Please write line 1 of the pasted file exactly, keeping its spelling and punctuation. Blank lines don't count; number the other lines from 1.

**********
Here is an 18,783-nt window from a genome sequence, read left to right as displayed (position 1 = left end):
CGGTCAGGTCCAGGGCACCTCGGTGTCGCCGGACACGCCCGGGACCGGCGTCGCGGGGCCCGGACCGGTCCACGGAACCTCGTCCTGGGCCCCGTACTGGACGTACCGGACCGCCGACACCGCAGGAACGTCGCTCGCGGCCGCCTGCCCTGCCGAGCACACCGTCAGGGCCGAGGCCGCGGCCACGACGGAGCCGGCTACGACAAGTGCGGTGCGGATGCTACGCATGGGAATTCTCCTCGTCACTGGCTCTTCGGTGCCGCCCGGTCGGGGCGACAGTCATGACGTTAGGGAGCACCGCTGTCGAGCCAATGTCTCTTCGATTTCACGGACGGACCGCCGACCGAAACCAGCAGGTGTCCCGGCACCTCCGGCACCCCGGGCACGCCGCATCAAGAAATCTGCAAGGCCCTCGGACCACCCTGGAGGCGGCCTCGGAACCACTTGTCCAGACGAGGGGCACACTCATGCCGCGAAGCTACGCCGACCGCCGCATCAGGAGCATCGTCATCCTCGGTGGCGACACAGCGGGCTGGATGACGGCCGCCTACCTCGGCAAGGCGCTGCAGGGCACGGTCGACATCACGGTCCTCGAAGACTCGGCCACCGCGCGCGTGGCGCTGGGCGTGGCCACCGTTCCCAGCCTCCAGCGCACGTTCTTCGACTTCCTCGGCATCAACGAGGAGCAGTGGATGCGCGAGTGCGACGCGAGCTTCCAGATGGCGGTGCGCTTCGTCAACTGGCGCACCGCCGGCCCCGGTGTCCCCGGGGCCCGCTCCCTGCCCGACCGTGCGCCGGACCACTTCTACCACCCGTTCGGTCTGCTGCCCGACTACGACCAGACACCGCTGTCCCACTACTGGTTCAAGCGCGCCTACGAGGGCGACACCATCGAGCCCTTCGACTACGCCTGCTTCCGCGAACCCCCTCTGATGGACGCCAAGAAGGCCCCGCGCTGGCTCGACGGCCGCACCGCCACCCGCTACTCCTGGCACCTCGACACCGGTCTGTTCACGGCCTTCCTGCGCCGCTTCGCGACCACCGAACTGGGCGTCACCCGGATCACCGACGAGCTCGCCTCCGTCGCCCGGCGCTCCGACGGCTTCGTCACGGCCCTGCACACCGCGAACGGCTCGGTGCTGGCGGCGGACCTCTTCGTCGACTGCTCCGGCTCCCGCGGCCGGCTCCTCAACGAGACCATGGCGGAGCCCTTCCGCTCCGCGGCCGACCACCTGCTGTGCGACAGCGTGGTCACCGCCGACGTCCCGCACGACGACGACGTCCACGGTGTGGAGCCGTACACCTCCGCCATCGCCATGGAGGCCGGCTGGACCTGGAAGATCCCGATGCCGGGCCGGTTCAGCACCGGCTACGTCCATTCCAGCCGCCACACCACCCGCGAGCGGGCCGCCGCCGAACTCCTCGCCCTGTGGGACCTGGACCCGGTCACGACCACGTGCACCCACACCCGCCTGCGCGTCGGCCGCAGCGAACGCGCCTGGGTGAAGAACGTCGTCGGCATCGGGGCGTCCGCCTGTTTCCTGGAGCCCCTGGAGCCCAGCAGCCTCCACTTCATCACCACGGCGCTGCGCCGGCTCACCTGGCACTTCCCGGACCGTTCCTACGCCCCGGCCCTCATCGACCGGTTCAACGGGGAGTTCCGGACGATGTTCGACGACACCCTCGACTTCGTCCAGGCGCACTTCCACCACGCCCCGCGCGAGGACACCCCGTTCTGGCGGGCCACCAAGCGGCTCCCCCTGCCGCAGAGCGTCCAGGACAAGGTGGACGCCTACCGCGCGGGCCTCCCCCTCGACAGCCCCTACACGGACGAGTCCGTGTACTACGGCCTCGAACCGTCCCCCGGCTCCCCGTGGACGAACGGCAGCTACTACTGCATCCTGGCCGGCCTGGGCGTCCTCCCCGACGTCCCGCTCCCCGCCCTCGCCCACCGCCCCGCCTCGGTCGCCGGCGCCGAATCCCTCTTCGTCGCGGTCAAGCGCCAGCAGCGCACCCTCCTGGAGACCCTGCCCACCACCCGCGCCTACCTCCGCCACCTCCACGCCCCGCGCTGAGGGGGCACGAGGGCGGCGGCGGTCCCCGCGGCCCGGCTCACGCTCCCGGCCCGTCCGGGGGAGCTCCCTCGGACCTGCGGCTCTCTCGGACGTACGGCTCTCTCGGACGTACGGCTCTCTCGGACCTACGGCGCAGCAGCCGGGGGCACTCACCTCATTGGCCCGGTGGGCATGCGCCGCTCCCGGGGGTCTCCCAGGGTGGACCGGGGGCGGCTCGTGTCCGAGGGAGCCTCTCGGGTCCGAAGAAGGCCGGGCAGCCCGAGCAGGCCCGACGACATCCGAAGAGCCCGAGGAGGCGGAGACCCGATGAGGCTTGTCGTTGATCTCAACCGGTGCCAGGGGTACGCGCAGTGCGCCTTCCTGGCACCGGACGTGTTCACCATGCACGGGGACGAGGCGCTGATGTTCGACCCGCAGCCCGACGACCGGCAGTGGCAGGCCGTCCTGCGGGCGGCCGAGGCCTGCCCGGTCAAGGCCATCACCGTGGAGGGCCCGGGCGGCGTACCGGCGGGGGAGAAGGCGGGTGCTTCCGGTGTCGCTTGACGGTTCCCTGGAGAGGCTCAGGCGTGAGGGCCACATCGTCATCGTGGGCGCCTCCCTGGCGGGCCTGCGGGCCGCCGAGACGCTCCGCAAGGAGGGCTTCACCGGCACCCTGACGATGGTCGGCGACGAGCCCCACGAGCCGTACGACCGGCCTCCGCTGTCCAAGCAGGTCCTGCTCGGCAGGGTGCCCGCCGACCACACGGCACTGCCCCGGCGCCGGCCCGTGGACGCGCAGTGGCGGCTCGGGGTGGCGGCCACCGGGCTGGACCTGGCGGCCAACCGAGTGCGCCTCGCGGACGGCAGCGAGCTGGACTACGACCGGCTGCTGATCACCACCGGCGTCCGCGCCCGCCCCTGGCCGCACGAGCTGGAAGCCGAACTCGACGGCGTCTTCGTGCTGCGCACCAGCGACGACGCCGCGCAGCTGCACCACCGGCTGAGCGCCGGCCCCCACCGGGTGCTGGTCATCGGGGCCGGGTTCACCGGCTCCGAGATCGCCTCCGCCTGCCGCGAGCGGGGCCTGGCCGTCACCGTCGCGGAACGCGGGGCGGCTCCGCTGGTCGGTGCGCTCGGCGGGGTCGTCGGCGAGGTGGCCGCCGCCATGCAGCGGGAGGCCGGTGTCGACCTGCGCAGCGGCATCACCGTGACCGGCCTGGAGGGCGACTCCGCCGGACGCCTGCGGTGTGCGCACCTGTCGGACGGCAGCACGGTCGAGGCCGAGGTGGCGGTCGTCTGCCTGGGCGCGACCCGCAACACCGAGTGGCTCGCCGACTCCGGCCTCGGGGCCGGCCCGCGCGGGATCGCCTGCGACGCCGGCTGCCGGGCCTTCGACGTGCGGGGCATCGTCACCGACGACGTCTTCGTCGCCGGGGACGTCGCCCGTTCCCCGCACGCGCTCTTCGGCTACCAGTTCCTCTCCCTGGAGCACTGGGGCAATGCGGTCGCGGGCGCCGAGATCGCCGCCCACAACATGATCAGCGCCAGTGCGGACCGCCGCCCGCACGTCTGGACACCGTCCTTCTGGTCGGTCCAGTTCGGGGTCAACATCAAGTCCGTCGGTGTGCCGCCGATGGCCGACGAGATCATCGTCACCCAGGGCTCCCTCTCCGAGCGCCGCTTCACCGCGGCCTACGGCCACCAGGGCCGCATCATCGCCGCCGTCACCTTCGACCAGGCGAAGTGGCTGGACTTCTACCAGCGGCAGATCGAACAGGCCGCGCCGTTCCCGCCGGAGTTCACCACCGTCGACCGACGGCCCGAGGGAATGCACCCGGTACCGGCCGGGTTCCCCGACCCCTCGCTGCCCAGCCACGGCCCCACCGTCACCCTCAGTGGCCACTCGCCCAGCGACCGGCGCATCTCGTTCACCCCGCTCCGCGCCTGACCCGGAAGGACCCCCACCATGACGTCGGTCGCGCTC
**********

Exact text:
Here is an 18,783-nt window from a genome sequence, read left to right as displayed (position 1 = left end):